Education.—Two progressive steps a decade apart mark the development of the public schools. The first was the adoption of the School Code of May 18 1911; the second the enactment of what is known as the Finegan programme (named after the State Superintendent of Public Instruction) by the Legislature of 1921. The School Code of 1911 was virtually a codification of all the laws governing the public-school system and a general unification, with many new features, of administrative measures. Its most important sections provided for independent control of taxation and borrowing by school boards with minimum and maximum tax rates varying according to the size of the school district; reduction of the number of members in school boards so as to simplify official business; establishment of a State Board of Education; establishment of a state school fund, and general provisions for the better selection of text-books and for the development of higher education. The measures of 1921 (the Finegan programme) are as follows: (1) Providing that after Sept. 1 1927 those persons who enter the teaching service must show evidence of graduation from a state normal school or an equivalent education and training; (2) requiring fourth-class districts to maintain schools for 150 days in 1921-2 and 160 days in 1922-3; (3) increasing the qualifications of county superintendents by providing that no one except college-trained persons or normal-school graduates with certain school experience shall be qualified for the position; (4) increasing the salaries of all assistant county superintendents from $1,800 to $2,500 per year and giving most of the county superintendents an increase in salary of $500 or $1,000; (5) establishing a state-wide salary schedule for teachers, fixing the minimum at $1,200. In cities annual increments are required, and proportionately higher salaries are provided for high-school teachers; (6) increasing the state aid to schools for each biennial period from $24,000,000 to $36,000,000 and establishing a new basis of apportionment; (7) encouraging consolidation by providing that for each school closed the district shall be entitled to receive an annual allotment of $200; (8) making sufficient appropriations for normal schools so that they may be supported without tuition fees and providing a salary schedule for the faculties; (9) creating a State Council of Education to consist of nine business and professional men and women, replacing the State Board of Education and the college and university council; (10) standardizing the elementary courses in public and private schools and requiring that they be taught in the English language and from texts written in English; (ll) strengthening the compulsory attendance laws.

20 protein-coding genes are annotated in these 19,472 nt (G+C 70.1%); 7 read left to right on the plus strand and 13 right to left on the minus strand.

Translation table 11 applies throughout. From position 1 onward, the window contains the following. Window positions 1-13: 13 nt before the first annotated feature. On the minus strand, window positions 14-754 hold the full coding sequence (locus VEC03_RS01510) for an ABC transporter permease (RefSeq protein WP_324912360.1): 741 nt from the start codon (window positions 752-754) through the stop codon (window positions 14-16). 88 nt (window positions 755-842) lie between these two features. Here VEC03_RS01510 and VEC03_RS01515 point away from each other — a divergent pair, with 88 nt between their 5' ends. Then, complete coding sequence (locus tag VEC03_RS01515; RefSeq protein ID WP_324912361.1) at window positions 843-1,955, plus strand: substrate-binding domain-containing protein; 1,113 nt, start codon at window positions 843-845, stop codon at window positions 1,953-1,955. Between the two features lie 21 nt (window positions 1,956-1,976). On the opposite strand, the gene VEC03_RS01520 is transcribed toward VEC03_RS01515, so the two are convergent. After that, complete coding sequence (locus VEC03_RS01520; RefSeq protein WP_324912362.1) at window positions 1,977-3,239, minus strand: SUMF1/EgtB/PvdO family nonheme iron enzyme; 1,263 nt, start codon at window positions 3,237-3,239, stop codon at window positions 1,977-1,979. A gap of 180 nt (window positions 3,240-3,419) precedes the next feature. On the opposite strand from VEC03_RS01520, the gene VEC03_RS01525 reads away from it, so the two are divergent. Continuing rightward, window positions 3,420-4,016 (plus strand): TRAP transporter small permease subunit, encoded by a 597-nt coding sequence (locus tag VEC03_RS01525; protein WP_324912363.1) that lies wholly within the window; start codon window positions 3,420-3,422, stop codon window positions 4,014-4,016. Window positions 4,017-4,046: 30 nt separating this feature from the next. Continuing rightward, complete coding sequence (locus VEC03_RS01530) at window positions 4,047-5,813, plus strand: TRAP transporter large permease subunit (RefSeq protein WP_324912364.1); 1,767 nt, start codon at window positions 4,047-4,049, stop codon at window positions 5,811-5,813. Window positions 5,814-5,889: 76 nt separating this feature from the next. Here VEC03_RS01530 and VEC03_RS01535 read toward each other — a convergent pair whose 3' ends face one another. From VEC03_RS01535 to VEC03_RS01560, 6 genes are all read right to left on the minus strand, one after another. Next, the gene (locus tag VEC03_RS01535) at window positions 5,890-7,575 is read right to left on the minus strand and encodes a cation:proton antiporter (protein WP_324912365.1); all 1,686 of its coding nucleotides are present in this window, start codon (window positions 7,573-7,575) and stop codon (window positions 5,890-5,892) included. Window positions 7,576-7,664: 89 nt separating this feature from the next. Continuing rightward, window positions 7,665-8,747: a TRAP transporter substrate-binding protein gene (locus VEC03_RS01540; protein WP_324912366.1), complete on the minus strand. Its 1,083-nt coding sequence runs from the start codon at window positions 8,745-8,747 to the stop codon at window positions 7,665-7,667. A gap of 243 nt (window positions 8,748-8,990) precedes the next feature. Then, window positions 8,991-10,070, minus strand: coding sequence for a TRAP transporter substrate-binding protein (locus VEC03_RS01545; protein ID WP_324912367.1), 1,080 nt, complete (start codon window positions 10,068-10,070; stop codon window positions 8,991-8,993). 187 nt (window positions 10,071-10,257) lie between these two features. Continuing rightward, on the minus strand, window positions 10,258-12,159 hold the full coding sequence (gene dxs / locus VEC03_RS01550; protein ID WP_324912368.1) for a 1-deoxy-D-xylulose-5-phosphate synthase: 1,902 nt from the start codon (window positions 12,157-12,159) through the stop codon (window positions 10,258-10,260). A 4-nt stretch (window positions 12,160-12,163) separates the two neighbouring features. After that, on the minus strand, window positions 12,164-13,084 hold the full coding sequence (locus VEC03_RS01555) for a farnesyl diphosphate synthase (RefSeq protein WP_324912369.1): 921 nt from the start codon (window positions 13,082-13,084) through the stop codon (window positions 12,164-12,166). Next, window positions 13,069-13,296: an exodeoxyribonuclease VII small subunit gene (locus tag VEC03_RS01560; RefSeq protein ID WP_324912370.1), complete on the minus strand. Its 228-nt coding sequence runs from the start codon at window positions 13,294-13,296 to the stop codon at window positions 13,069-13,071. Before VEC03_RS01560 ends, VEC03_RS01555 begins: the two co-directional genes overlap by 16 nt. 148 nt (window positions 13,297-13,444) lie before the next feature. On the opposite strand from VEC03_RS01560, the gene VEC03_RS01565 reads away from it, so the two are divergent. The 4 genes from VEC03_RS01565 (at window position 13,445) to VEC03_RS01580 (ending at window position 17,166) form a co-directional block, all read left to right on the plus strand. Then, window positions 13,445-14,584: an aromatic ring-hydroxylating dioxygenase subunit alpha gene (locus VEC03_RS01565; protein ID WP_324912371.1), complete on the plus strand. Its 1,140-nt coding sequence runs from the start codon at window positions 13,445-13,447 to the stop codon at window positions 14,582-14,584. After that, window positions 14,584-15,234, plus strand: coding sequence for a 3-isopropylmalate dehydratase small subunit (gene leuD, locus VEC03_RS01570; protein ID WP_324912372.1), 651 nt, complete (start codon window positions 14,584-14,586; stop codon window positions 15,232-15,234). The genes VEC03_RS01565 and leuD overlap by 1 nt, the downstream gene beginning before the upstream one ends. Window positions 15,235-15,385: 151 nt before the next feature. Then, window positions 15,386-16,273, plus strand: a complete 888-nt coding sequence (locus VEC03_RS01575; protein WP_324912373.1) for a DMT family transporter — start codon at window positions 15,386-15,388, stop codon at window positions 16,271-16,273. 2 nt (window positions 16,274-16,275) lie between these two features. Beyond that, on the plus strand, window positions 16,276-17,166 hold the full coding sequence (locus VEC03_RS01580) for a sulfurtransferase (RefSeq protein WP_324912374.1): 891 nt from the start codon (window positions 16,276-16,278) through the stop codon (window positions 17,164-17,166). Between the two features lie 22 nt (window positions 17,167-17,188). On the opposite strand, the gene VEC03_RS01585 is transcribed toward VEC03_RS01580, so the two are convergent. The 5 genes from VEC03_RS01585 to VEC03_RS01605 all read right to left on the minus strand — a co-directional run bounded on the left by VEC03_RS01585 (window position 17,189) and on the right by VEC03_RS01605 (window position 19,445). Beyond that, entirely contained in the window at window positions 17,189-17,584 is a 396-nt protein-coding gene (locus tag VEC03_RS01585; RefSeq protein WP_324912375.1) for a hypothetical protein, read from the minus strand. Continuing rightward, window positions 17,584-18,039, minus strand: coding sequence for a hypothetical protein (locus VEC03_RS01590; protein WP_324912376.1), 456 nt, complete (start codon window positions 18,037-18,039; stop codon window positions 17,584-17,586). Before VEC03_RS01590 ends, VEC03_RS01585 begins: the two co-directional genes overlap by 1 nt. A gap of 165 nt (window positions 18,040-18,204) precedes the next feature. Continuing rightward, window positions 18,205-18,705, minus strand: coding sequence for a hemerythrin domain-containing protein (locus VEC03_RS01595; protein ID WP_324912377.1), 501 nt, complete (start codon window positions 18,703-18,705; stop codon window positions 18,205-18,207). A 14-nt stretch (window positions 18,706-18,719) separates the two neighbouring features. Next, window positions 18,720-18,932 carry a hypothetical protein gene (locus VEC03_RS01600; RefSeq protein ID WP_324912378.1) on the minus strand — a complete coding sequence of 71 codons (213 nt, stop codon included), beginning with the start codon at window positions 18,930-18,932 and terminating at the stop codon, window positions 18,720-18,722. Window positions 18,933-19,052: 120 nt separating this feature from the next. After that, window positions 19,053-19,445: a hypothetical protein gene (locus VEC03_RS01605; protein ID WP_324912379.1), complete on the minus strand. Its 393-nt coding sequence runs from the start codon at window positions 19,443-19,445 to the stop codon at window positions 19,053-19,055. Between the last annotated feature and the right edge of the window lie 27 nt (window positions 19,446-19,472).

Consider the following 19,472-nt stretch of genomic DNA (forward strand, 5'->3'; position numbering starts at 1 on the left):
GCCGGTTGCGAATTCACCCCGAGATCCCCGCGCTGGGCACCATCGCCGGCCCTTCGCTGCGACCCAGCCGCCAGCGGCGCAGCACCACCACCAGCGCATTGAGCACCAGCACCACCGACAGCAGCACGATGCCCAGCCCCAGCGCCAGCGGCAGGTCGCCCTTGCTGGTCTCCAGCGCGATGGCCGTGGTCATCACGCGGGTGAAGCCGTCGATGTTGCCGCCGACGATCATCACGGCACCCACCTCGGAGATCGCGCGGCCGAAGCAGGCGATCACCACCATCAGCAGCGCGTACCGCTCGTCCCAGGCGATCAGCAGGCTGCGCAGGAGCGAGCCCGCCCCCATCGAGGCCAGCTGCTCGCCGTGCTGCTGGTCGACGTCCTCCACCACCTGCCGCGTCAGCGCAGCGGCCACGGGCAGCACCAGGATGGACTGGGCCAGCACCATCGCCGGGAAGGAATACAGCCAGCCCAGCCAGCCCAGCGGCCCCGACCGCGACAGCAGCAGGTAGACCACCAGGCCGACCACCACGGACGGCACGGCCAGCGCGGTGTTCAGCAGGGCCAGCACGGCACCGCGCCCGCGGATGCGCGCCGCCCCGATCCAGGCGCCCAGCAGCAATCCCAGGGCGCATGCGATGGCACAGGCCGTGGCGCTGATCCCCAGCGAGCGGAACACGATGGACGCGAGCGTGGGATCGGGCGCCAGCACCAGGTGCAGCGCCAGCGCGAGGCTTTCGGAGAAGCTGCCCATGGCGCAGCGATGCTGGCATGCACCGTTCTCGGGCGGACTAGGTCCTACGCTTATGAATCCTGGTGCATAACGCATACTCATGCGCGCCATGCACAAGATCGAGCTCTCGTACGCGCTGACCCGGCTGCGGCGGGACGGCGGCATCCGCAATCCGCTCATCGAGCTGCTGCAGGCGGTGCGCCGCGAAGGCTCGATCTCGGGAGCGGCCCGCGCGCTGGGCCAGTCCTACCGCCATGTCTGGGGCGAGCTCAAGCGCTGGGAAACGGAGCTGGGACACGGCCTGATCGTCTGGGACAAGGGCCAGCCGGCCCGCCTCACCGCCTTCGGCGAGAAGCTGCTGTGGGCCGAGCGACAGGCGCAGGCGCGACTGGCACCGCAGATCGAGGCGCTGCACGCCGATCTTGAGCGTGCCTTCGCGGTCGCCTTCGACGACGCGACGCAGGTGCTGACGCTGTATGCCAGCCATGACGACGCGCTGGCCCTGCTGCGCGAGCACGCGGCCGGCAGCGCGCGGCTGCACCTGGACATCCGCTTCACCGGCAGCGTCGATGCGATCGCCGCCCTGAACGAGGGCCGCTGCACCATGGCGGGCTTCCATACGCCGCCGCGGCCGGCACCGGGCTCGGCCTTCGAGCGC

Finance.—The revenues of the state more than doubled from 1909 to the end of 1920. The receipts in 1909 were $28,945,210; in 1920, $62,071,293.97. This does not include $11,800,000 derived from the sale of state road bonds, a fund kept separate from the regular state moneys. Governor Sproul recommended to the 1921 session of the state Legislature an increase of about 10% in the tax on manufactures and a small tax on mined coal, a combination which would add more than $30,000,000 to the treasury annually. The treasury disbursements in the fiscal year 1920 were $74,960,112.20, the highest ever known. The total was $18,000,000 higher than in 1919, the increase being due to road construction. During the 1920 season approximately 410 m. of concrete state road were built, and 350 m. were under construction in 1921. In two years, 660 m. of 18-ft. concrete roadway, some of which had a brick wearing surface and some asphalt, were constructed by the state. In 1920 a total of 337 m. of macadam highway were resurfaced and 1,400 m. of highway had surface treatment. The maintenance force of the State Highway Department in March 1921 was keeping up 9,503 m. of roadway, of which 463 m. were in boroughs and on state-aid roads. The total resources in 1919 of all the banking institutions within the state, whether organized under national or state laws, were $4,529,919,000. Of these the state banks had resources in 1920 of $3,615,244,850, divided as follows: savings banks, $314,256,637; banks of deposit, $331,759,257; trust companies: banking resources, $1,380,919,028; trust funds, $1,578,424,021; trust funds in banks, $9,885,906.